Discussion in 'General Firearm Discussion' started by titsonritz, May 1, 2013.
Over and out
I was part of that discussion.
While I believe in 4 safety rules, having a disassembly method that does not involve pulling the trigger is a positive thing that should be recommended, so new shooters learn to pull it only when they intend to open fire. A design that forces you to pull the trigger and provides no other options is, IMHO, fundamentally flawed; you should not have to develop that reflex/habit.
Habits and safe handling > everything else. Whether it's practicing your draw, building trigger finger discipline, checking chambers, or malfunction clearing, everything needs to be hard wired. When I practice weapon manipulation, I always start with chamber check practice. I specifically train to press check, and pause for a full second to let what I see sink in, instead of making a half-assed press-shut motion.
"I thought it was empty" is a way of saying, "I didn't check the chamber." If you do what you're supposed to to, you won't have problems.
I was taught to depress and hold the trigger while gently lowering the bolt handle down into the closed position on a bolt action rifle.
That way, the firing pin is not cocked when the bolt is returned to battery.
I know everyone seems to think this is just a feature of new guns it has been used for well over a century now. Even the 1891 Mosin needs the trigger pulled to remove the bolt.........
So I'm going to assume dry fire practice is safe, but taking apart a unloaded gun to clean it is unsafe?
Nothing wrong with having to pull the trigger to disassemble a gun as long as you practice safe gun handing rules.:thumbup:
I don't care to dry fire. I broke a shot gun firing pin years ago dry firing. Like some of you I de cock my rifle firing pins as well. I make a careful brass check before pulling the trigger to disassemble anything.
All of my striker fired pistols require a trigger pull to take down (Glocks and PPQs). I have no issue with it, but I can see why some police departments prefer a platform that doesn't.
If you are to stupid to disassemble a weapon because of pulling the trigger, you are just plan to stupid to operate that gun at ANY time.
If you follow the saftey rules there is no problem.
Maybe just maybe they did it that way so Darwin will have a chance.
I concur. That is my thinking also.
There is a problem with this poll though, the choices are not accurate.
There is a difference between someone that "prefers" and a person that thinks it is a "bad idea".
There might be people that do not find anything unsafe about pulling the trigger but still prefer to have guns that do not require it. In my case I find nothing wrong with guns that have external safeties but I prefer to carry ones that do not have them.
No worries, just a thought.
It's a horribly unsafe practice, as long as you only follow one rule of gun safety at a time. If you can walk and chew bubblegum at the same time, then you should be able to follow all four rules and not have an issue.
But, I will remind, rack the slide several times. Lock the slide back. Visually inspect the chamber. Physically check the chamber. Then lower the slide and continue disassemble. Extractors fail. Don't rely on them to clear your chamber. Always double check. If you don't it's not if you'll get bit, it's when.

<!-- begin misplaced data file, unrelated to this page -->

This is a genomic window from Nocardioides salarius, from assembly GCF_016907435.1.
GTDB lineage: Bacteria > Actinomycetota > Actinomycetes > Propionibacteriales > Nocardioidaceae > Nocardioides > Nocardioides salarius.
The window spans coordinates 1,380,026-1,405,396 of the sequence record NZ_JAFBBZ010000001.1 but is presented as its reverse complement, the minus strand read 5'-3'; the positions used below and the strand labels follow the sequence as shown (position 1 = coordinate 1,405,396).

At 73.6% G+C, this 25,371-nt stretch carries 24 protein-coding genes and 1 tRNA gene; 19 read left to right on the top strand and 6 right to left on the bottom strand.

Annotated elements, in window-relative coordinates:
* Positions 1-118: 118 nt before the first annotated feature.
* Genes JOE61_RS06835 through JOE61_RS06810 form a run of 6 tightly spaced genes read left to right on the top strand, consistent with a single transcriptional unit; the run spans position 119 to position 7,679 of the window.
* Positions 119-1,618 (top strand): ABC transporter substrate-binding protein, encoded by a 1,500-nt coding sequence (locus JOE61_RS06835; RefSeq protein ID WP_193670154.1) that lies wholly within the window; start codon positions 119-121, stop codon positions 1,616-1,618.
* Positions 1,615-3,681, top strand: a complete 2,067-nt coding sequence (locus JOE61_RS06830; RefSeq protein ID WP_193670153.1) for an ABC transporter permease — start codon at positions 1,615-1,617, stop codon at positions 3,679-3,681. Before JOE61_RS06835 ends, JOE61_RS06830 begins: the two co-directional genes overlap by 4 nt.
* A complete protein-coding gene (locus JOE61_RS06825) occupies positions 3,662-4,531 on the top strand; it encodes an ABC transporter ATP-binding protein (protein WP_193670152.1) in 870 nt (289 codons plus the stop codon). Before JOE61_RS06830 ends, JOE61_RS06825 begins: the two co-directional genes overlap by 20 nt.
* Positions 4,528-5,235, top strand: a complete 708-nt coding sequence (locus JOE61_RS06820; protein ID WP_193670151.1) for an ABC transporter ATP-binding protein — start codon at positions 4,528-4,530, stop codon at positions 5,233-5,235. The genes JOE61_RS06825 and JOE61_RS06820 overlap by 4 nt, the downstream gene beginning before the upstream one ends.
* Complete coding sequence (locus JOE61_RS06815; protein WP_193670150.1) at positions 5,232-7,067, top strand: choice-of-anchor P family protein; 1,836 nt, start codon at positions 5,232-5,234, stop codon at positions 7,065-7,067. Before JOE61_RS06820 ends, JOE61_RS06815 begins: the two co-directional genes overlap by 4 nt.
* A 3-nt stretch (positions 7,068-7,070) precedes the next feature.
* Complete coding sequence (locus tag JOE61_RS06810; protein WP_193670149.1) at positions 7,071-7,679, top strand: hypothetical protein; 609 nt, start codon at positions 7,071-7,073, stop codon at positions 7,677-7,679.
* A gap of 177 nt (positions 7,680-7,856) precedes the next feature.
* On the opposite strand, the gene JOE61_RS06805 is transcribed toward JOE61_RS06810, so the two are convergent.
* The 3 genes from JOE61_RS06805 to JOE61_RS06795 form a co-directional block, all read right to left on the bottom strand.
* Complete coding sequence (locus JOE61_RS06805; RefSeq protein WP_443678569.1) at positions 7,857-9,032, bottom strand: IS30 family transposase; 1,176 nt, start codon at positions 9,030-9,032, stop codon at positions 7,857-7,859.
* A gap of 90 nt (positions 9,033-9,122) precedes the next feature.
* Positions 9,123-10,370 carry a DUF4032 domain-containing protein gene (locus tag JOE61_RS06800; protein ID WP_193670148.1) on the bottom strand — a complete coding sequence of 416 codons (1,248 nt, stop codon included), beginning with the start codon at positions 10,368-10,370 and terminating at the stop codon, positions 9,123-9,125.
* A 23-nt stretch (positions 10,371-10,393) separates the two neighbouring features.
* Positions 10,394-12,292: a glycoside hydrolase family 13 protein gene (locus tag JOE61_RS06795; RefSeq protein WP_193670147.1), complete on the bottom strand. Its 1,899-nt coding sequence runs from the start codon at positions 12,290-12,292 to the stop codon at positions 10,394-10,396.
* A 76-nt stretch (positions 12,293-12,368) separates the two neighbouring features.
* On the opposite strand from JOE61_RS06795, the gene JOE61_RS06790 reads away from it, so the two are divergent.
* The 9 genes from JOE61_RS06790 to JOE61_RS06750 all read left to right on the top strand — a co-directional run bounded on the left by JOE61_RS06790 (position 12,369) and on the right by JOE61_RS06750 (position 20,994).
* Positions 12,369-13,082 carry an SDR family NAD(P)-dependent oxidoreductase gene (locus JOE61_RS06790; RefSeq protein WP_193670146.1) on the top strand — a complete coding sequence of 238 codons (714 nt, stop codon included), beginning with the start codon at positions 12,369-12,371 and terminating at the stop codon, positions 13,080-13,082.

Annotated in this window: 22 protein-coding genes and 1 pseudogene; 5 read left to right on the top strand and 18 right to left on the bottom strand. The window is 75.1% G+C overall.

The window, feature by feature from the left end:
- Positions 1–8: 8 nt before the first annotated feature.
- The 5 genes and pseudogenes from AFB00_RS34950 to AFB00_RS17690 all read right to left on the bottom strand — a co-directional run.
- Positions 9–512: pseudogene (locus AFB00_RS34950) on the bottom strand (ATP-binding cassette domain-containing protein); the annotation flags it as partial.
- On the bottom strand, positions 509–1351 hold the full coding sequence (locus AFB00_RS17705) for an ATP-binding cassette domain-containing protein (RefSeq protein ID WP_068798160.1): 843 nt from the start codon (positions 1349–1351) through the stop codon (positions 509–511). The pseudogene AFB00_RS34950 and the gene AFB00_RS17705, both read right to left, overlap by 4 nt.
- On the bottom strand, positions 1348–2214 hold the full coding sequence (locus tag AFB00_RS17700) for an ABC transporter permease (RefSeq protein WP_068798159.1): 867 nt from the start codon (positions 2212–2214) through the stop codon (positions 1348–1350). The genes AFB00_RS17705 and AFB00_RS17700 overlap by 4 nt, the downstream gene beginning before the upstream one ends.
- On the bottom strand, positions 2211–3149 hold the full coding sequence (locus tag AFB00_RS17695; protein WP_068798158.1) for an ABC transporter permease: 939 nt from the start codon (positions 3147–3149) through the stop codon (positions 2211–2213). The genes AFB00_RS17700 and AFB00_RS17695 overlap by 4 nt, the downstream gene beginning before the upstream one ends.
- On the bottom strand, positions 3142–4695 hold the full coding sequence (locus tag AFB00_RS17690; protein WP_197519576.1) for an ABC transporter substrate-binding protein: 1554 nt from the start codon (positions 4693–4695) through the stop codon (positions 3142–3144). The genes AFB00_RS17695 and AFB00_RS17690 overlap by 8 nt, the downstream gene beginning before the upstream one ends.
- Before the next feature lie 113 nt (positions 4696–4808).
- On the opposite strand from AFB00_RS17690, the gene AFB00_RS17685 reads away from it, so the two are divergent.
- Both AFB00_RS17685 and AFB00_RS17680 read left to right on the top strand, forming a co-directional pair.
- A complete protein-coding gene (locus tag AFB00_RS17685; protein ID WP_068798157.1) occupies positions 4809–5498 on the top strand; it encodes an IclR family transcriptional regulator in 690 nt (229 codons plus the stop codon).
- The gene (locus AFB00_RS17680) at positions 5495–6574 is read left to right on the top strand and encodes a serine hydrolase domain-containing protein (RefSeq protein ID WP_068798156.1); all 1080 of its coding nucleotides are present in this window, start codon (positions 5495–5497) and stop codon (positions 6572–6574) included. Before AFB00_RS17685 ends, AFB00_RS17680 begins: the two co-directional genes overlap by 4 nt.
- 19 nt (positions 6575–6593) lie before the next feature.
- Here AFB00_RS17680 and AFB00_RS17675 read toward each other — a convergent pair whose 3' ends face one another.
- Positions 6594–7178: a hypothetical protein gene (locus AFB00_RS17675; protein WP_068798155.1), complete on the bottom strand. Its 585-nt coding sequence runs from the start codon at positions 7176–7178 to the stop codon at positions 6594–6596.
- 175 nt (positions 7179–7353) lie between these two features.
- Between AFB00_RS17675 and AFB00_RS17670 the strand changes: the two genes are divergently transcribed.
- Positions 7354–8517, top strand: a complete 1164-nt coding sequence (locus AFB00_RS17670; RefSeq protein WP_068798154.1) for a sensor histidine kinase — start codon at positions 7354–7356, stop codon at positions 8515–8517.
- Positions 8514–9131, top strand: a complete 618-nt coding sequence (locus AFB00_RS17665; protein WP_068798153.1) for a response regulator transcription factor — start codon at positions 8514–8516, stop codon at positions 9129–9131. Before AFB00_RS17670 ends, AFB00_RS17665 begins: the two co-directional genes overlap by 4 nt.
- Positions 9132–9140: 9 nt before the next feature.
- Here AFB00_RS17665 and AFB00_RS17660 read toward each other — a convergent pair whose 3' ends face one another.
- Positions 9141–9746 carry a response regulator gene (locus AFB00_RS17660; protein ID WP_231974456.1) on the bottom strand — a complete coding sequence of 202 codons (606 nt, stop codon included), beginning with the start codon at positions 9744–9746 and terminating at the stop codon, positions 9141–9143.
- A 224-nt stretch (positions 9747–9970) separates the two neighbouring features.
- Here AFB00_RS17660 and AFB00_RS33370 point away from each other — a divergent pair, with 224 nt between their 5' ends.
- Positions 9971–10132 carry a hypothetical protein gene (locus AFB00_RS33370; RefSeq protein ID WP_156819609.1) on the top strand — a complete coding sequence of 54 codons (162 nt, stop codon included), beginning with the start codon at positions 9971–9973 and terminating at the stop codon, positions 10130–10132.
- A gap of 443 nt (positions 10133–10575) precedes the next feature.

to answer the question - no
If I say what I want to about stupid anal retentive children I will get in trouble, oops.
Reading up about the origins of this thread, I now understand. Glock, it figures. Why would anyone want a gun that "any idiot can use"? Just get an "I am an Idiot!" bumper sticker. Lots cheaper.
But I guess Gaston is counting on all of their dollars and continued support.
There is no substitute for safe gun handling; loaded, unloaded, safe or not. Having to pull the trigger to disassemble is not a design flaw and there is nothing wrong with it. Anytime the trigger is pulled the muzzle is pointed in a safe direction. It's pointed at something for all intents and purpose I could destroy.
Dry firing is still firing, just without ammo - you simulate the conditions, "play-pretend", pull the trigger to imitate the act of shooting.
A design that insists on the trigger having 2 very conflicting functions (pulling for firing, pulling for making firing impossible) is known to lead to numerous AD/NDs - yes, because those people did not follow the safety rules (were too tired, drunk, careless, inexperienced, whatever). And some people will always make those mistakes because they are people, not pieces of machinery. A design that makes disassembly just a bit safer (or more "idiot-proof" if you will) cannot be a bad thing, can it?
What about people around AD/NDs (family, friends, neighbors, bystanders) - are they also expendable?
Almost every striker fired pistol half cocks the striker when you rack the slide. Why wouldn't you want to release the striker spring before disassembly? Just makes sense to me. You could do it with the slide released but it really doesn't matter.
I dry fire all the time, what's the big deal?
What about them? Negligent discharges can happen with any gun, but as long as the safety rules are being followed there should be no problem. An ND into the sub floor of my house is going to hurt my man hood, my pocket book and my ears. Safe gun handling with any firearm is rule number one.
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